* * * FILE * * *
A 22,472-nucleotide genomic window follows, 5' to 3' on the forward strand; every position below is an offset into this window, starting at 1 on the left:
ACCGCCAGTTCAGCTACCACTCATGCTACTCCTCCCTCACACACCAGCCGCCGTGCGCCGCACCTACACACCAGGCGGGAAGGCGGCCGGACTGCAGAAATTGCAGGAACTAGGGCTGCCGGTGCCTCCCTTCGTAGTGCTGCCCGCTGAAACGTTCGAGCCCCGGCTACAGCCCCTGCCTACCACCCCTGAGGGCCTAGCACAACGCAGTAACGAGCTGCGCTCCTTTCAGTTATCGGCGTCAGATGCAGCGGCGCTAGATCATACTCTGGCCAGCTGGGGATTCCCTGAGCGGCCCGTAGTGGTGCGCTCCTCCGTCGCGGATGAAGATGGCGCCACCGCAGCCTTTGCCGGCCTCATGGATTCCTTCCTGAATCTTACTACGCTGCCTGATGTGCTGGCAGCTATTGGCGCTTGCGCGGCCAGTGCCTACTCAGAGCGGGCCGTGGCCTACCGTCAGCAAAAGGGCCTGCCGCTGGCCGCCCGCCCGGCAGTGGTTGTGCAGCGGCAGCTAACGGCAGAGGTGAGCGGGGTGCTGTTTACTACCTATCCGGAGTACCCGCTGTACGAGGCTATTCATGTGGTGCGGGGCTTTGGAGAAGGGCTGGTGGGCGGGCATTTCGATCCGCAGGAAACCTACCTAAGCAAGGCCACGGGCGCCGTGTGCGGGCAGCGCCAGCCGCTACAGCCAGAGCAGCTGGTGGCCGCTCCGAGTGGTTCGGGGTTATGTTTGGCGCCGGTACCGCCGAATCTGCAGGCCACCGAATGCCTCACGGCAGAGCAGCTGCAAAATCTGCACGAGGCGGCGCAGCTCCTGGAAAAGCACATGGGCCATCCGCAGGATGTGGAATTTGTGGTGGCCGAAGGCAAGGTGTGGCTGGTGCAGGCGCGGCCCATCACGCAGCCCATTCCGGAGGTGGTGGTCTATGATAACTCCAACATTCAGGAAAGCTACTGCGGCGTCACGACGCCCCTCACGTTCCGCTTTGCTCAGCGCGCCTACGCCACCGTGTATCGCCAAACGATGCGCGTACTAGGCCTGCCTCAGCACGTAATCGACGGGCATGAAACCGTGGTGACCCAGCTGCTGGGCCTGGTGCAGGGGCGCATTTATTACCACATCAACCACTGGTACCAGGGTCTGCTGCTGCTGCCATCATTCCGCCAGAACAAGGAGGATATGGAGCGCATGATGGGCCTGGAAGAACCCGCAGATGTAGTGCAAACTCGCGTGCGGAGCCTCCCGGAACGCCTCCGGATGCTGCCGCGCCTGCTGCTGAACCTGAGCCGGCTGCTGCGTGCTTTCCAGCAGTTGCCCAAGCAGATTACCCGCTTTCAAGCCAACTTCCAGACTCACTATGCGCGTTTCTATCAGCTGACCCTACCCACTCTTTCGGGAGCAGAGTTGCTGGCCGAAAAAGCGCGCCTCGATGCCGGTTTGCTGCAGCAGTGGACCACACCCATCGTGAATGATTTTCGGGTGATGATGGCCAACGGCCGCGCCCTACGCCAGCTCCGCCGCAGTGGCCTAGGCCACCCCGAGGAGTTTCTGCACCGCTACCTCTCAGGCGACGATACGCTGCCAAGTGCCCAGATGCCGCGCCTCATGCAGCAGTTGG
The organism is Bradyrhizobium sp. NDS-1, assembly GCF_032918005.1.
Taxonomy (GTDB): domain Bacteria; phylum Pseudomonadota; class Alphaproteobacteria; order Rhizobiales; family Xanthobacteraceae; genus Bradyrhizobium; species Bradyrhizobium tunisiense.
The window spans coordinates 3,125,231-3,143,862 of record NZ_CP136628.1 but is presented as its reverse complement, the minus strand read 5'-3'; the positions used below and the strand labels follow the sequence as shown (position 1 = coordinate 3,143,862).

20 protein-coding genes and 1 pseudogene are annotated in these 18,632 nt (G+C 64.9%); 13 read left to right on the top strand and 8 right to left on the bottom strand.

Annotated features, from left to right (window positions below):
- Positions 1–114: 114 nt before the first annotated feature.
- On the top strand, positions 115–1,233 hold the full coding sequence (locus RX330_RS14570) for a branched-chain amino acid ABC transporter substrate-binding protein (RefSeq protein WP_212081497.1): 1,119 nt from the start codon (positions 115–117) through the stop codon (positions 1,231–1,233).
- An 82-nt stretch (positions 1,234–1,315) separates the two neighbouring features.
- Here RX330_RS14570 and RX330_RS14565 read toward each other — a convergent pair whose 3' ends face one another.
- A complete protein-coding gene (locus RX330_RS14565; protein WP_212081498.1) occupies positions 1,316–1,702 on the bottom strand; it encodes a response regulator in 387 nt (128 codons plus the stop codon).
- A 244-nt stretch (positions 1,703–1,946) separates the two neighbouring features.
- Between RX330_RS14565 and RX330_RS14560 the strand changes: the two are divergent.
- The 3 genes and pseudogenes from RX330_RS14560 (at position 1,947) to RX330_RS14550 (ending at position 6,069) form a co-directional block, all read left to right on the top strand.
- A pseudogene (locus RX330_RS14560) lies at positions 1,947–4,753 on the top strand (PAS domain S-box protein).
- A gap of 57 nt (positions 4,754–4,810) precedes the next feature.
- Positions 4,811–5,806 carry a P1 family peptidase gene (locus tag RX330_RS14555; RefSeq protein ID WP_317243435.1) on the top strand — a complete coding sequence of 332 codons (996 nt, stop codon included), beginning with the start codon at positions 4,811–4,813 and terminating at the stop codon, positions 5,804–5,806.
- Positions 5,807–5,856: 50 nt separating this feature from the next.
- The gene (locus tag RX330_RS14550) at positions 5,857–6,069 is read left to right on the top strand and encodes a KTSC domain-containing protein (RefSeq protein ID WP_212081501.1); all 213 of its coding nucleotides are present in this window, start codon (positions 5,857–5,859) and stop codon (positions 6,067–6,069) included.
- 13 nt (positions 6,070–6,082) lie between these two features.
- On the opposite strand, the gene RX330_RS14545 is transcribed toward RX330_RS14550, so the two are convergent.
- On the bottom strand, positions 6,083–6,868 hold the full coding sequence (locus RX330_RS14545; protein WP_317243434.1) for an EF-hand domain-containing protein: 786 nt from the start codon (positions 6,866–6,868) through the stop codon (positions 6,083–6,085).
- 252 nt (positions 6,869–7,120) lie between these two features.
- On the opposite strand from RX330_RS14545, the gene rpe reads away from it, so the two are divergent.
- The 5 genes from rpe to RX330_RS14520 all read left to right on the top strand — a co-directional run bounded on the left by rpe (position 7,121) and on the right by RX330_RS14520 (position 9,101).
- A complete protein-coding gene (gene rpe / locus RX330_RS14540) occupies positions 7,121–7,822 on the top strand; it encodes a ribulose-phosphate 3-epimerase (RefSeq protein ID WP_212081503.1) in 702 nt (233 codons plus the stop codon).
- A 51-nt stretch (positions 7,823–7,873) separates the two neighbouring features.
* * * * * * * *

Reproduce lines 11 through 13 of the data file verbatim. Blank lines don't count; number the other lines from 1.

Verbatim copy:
- Here RX330_RS14570 and RX330_RS14565 read toward each other — a convergent pair whose 3' ends face one another.
- A complete protein-coding gene (locus RX330_RS14565; protein WP_212081498.1) occupies positions 1,316–1,702 on the bottom strand; it encodes a response regulator in 387 nt (128 codons plus the stop codon).
- A 244-nt stretch (positions 1,703–1,946) separates the two neighbouring features.